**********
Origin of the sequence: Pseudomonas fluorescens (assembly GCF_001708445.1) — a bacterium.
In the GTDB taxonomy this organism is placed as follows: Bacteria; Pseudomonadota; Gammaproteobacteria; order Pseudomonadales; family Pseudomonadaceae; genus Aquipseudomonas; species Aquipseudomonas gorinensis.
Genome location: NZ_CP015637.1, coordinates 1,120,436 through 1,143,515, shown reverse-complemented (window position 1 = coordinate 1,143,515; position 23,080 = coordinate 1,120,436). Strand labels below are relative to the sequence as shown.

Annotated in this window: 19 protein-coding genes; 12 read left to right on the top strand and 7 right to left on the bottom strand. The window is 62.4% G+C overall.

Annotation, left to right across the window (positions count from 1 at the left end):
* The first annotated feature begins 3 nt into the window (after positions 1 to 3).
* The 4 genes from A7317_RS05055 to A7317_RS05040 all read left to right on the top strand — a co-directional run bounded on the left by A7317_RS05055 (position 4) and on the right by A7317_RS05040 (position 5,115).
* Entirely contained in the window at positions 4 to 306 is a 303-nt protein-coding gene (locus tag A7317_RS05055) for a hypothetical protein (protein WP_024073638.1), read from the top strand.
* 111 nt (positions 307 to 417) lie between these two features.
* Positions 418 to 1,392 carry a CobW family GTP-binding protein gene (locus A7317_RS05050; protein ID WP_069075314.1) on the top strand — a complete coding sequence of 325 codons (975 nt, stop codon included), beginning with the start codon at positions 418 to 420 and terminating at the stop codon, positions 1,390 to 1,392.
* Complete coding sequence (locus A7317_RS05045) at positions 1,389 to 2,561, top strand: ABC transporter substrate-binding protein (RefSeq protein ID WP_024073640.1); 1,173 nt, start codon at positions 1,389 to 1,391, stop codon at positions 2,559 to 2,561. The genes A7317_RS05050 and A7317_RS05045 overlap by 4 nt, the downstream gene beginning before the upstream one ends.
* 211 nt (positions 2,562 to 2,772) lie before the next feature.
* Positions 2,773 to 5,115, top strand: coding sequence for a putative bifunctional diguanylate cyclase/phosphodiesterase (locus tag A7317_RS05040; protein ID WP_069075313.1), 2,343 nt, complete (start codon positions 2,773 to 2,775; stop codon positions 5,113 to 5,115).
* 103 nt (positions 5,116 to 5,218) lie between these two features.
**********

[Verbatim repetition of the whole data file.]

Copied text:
Origin of the sequence: Pseudomonas fluorescens (assembly GCF_001708445.1) — a bacterium.
In the GTDB taxonomy this organism is placed as follows: Bacteria; Pseudomonadota; Gammaproteobacteria; order Pseudomonadales; family Pseudomonadaceae; genus Aquipseudomonas; species Aquipseudomonas gorinensis.
Genome location: NZ_CP015637.1, coordinates 1,120,436 through 1,143,515, shown reverse-complemented (window position 1 = coordinate 1,143,515; position 23,080 = coordinate 1,120,436). Strand labels below are relative to the sequence as shown.

Annotated in this window: 19 protein-coding genes; 12 read left to right on the top strand and 7 right to left on the bottom strand. The window is 62.4% G+C overall.

Annotation, left to right across the window (positions count from 1 at the left end):
* The first annotated feature begins 3 nt into the window (after positions 1 to 3).
* The 4 genes from A7317_RS05055 to A7317_RS05040 all read left to right on the top strand — a co-directional run bounded on the left by A7317_RS05055 (position 4) and on the right by A7317_RS05040 (position 5,115).
* Entirely contained in the window at positions 4 to 306 is a 303-nt protein-coding gene (locus tag A7317_RS05055) for a hypothetical protein (protein WP_024073638.1), read from the top strand.
* 111 nt (positions 307 to 417) lie between these two features.
* Positions 418 to 1,392 carry a CobW family GTP-binding protein gene (locus A7317_RS05050; protein ID WP_069075314.1) on the top strand — a complete coding sequence of 325 codons (975 nt, stop codon included), beginning with the start codon at positions 418 to 420 and terminating at the stop codon, positions 1,390 to 1,392.
* Complete coding sequence (locus A7317_RS05045) at positions 1,389 to 2,561, top strand: ABC transporter substrate-binding protein (RefSeq protein ID WP_024073640.1); 1,173 nt, start codon at positions 1,389 to 1,391, stop codon at positions 2,559 to 2,561. The genes A7317_RS05050 and A7317_RS05045 overlap by 4 nt, the downstream gene beginning before the upstream one ends.
* 211 nt (positions 2,562 to 2,772) lie before the next feature.
* Positions 2,773 to 5,115, top strand: coding sequence for a putative bifunctional diguanylate cyclase/phosphodiesterase (locus tag A7317_RS05040; protein ID WP_069075313.1), 2,343 nt, complete (start codon positions 2,773 to 2,775; stop codon positions 5,113 to 5,115).
* 103 nt (positions 5,116 to 5,218) lie between these two features.